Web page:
Environmentally Speaking

Ever wonder what environmental issues people in North Carolina frequently encounter? Staff in the state environmental agency’s assistance and customer service program hear from the public every day via the department’s toll-free hotline, and the questions people ask reveal a lot about the issues North Carolinians are seeking assistance with when it comes to the environment.   The issues might surprise you.

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A recent letter to the New Bern Sun Journal explains how the McCrory administration is funding water infrastructure projects to help cities and towns tackle water infrastructure needs before they become emergencies. To read the letter by Kim Colson, Director of DEQ’s Division of Water Infrastructure, click here: http://www.newbernsj.com/article/20160429/OPINION/160428767   

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The N.C. Department of Environmental Quality recently received a letter from the federal Environmental Protection Agency (EPA) that commends the department for completing the State of North Carolina’s 2007-2015 Triennial Review of Water Quality Standards and for its “continued efforts in environmental protection for the State of North Carolina.” The triennial review is a federal requirement that requires states to review their water quality standards every three years. This is the first triennial review North Carolina has completed since 2007.

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A project that will create treehouses with overnight accommodations is underway through a $95,000 grant from the McCrory administration to the town of Windsor.  The water-based recreation project, located next to the historic Cashie River, will create the first fully handicap accessible treehouse village.   The funding was used for land acquisition, a boardwalk, and construction of the tree houses. Town officials plan to launch an online reservation system for booking overnight stays in the treehouses. The project is expected to be completed in Oct. 2016.  

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A recent letter to the Winston-Salem Journal described the McCrory administration’s efforts to clean up and close every coal ash pond in the state while taking extra steps to protect minority communities. To read the letter from Tom Reeder, Assistant Secretary for the Environment, click here: http://www.journalnow.com/opinion/letters_to_the_editor/the-readers-forum-thursday-letters/article_3170983a-441a-5101-a901-799181e88eb6.html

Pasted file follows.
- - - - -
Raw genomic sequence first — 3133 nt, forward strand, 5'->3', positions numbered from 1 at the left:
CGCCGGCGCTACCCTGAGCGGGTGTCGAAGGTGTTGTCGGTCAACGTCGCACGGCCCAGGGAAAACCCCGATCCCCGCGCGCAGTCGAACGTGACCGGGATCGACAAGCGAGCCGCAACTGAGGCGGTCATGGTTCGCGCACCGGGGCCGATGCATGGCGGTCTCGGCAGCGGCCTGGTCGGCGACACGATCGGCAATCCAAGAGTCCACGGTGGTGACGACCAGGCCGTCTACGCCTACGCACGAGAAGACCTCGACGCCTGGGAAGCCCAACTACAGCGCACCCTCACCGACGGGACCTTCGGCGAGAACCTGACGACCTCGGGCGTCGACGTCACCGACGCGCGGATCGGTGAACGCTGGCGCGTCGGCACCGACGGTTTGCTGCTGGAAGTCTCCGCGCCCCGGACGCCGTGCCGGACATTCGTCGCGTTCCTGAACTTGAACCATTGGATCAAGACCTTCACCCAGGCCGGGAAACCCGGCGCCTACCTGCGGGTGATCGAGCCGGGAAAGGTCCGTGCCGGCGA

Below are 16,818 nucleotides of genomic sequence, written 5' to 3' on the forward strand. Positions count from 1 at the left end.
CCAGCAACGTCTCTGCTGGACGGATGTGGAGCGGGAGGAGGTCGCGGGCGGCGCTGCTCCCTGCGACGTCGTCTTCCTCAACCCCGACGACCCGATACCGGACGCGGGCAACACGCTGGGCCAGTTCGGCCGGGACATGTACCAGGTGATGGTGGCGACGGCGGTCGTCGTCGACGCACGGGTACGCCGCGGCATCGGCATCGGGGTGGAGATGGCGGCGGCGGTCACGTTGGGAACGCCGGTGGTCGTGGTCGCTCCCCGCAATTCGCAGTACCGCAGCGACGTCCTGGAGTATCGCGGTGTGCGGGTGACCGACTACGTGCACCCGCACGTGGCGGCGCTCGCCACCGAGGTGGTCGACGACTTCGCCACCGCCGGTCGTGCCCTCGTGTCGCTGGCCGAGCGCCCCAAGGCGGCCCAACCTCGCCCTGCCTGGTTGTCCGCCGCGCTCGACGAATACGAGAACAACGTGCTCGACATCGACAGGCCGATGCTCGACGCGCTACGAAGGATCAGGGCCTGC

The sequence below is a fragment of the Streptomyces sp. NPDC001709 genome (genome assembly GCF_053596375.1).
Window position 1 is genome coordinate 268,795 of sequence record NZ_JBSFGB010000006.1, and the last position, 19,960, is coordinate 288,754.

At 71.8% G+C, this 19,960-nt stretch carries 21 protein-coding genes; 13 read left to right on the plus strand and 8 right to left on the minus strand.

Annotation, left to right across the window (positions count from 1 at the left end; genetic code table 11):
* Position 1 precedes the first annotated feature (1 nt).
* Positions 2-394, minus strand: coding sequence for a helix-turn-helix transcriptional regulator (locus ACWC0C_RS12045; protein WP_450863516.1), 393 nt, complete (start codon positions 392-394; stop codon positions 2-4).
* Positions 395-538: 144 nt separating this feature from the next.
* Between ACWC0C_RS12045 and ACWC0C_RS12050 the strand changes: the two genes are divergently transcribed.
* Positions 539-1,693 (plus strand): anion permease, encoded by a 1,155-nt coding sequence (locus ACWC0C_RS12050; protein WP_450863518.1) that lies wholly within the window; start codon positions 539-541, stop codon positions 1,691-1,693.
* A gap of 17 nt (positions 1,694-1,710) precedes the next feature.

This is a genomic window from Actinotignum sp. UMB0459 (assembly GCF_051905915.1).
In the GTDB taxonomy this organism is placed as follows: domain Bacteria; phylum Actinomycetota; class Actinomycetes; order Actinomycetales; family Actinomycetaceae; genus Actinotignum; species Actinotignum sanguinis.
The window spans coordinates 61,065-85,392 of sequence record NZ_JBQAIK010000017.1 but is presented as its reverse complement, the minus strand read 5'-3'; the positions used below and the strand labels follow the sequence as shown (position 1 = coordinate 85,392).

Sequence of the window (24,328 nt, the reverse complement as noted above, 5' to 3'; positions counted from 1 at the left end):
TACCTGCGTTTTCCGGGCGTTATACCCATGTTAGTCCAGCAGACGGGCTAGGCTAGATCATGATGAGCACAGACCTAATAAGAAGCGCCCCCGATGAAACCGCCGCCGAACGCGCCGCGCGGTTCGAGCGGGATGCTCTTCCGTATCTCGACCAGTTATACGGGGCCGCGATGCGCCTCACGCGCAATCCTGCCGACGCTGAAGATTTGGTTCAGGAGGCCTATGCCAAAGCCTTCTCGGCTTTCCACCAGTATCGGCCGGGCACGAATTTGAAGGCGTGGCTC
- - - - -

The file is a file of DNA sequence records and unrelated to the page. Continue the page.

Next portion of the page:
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DEQ is issuing special air quality forecasts for areas affected by smoke from the large wildfires that are burning in Brunswick and Hyde counties. The Hyde County fire quickly grew to a blaze covering about 14,000 acres of land along U.S. Highway 264 north of Engelhard. The Brunswick County fire spread across 1,500 acres close to the highly-populated Wilmington area. Photo courtesy of the NC Forest Service

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Earth Day is Friday, April 22, and there are many environmental education events to mark the occasion throughout North Carolina. A wide variety of fun, family-oriented activities are planned that incorporate music, games and outdoor recreation. These opportunities are a great way to enjoy the outdoors and discover ways to care for our environment. To help you find events in your area on Earth Day and through April, the N.C. Department of Environmental Quality’s Office of Environmental Education and Public Affairs compiles an online calendar on their website, eenorthcarolina.org.

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Many public universities and community colleges in North Carolina are improving their waste reduction efforts by better educating people and creating more recycling opportunities on campuses, according to a survey conducted by the McCrory administration’s environmental department. The survey asked publicly funded colleges to weigh in on their strategies for managing waste and recycling. The results of the survey were eye-opening: The 61 responding colleges recycled 19,000 tons of materials, or 34 percent of the waste they managed in fiscal 2014-15.

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